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Rabah Ameur-Zaïmeche (Dernier maquis, France/Algeria 2008)
Rabah Ameur-Zaïmeche, whose remarkable Bled Number One (2006) insightfully examined the tensions between overlapping French and Algerian identities, here turns to France’s industrial sprawl for a visually bold and atmospheric meditation on the clash of capitalism and religious tradition. The story is set in an outer ring of Paris, inside a bleak factory yard, which is strikingly contrasted by the industry’s bright-red transport pallets. The factory owner, Mao (Ameur-Zaïmeche), builds a mosque for his multicultural northern and sub-Saharan African workforce, folding piety and the work ethic together with what one might call a Protestant assurance, but inadvertently sparks dissension by appointing his own choice for imam. Spiritually oriented disputes, however, eventually give way to an incipiently political and economic restiveness when Mao threatens to close down the factory. Unfolding at times in a purposefully desultory way, Ameur-Zaïmeche’s film balances the bareness of working lives with unexpected strands of violence, beauty and reflection.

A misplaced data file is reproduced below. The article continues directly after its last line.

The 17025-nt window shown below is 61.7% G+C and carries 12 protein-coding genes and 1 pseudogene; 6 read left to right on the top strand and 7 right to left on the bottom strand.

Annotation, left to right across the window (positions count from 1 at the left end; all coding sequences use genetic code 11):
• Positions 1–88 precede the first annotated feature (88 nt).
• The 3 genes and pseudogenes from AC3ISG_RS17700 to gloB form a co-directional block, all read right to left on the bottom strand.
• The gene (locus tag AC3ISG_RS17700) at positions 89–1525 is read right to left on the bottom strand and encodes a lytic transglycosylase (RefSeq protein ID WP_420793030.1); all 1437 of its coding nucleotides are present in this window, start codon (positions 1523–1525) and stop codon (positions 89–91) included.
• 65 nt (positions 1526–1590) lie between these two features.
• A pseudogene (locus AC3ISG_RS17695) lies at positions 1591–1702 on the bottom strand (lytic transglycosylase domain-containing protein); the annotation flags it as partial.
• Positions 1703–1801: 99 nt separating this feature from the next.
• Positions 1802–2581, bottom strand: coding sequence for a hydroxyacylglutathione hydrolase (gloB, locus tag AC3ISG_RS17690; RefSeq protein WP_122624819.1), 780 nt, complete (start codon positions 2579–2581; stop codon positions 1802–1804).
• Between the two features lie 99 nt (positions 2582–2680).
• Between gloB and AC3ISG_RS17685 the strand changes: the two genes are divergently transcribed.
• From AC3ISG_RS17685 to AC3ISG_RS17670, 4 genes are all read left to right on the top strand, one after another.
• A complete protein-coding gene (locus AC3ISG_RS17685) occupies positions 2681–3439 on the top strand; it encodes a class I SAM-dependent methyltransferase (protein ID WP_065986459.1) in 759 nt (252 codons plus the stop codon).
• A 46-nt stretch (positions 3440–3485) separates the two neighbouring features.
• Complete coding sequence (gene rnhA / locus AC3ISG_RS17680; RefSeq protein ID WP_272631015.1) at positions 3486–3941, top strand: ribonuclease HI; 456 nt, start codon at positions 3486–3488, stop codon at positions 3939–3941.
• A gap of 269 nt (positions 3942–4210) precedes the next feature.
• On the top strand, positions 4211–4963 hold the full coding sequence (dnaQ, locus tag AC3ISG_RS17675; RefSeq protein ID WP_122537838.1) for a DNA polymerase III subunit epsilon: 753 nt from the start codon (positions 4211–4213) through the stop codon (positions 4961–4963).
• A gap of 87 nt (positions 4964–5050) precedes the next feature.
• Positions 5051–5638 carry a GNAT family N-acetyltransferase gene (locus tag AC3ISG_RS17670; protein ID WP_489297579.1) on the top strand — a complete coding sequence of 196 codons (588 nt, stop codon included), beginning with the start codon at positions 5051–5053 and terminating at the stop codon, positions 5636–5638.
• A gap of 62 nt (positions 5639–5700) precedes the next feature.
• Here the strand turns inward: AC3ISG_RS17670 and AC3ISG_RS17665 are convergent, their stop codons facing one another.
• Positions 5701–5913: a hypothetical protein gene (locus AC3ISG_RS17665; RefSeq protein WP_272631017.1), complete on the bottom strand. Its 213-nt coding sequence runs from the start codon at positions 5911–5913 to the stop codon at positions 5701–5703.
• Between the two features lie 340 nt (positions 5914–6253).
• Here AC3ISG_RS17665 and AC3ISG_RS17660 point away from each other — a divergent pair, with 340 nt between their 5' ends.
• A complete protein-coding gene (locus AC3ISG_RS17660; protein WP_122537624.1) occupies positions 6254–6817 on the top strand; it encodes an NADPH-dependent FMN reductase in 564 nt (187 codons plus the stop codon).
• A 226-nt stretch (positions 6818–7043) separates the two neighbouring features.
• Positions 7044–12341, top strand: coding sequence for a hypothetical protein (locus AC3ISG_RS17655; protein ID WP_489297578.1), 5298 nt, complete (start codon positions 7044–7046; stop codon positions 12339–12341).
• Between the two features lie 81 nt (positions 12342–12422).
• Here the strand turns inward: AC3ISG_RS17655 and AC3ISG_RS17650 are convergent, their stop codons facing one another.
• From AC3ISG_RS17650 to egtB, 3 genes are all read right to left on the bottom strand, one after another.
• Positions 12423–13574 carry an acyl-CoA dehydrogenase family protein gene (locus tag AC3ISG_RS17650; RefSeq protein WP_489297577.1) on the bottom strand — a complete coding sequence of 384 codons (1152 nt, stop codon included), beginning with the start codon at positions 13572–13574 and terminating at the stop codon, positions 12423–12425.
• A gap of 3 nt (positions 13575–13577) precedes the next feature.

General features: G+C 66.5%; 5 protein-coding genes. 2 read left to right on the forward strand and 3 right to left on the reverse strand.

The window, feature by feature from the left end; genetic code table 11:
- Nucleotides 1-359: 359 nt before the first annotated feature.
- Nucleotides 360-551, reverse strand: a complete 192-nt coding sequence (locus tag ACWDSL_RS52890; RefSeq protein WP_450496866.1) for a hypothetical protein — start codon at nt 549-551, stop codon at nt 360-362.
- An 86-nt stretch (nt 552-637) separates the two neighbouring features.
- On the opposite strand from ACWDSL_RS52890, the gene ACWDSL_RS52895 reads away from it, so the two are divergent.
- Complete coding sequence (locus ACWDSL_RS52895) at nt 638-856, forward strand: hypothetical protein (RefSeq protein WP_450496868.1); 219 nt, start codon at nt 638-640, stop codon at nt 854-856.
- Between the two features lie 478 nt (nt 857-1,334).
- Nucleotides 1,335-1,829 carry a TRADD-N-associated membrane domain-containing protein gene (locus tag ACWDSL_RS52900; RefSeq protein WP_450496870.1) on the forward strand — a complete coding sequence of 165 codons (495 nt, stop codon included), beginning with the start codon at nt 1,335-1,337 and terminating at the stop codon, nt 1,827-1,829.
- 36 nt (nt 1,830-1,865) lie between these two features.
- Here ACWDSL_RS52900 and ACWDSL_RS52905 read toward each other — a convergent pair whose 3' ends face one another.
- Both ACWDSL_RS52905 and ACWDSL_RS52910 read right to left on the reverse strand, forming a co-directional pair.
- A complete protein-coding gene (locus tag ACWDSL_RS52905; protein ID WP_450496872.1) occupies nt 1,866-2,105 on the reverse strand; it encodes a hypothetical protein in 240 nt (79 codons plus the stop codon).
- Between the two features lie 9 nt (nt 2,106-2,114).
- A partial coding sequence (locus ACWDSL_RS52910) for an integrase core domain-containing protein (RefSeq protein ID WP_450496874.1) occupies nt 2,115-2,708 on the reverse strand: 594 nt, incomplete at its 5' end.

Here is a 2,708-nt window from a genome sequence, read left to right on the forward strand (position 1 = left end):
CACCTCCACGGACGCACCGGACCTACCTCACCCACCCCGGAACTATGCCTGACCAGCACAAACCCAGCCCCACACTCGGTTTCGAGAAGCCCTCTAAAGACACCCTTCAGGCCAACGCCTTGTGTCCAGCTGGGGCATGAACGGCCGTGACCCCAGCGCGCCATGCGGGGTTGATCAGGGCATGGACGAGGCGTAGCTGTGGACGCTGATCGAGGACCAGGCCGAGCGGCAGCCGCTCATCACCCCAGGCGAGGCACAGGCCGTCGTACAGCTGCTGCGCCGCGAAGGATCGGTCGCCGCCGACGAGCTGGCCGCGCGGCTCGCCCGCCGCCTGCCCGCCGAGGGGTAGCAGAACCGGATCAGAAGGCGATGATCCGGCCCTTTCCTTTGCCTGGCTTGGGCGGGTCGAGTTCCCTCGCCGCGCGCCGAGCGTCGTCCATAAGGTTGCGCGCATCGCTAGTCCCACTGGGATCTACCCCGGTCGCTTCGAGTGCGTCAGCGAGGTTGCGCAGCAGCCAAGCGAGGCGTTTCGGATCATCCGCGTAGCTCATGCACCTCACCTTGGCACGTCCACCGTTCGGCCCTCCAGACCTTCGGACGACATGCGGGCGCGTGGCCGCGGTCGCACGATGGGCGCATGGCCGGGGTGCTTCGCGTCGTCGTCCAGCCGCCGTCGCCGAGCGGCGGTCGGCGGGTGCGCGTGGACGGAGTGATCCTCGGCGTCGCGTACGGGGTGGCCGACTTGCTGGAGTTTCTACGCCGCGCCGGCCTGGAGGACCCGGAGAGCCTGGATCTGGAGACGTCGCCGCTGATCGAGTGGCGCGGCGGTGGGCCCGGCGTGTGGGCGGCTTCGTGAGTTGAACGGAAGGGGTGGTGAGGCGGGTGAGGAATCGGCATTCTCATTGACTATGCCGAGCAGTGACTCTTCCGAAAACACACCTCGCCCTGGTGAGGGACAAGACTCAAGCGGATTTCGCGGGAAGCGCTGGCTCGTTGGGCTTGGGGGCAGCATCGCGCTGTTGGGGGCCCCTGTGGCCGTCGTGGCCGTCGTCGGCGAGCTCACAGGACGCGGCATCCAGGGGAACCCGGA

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Written by Rabah Ameur-Zaïmeche, Louise Thermes. Photographed by Irina Lubtchansky. With Rabah Ameur-Zaïmeche, Abel Jafri, Sylvain Roume. (93 min, UMedia)
Sunday, November 1, 4:15 pm; Tuesday, November 3, 9:15 pm
Landmark’s Clay Theatre
DEVELOPER'S NOTE: http://old.sffs.org/content.aspx?pageid=1338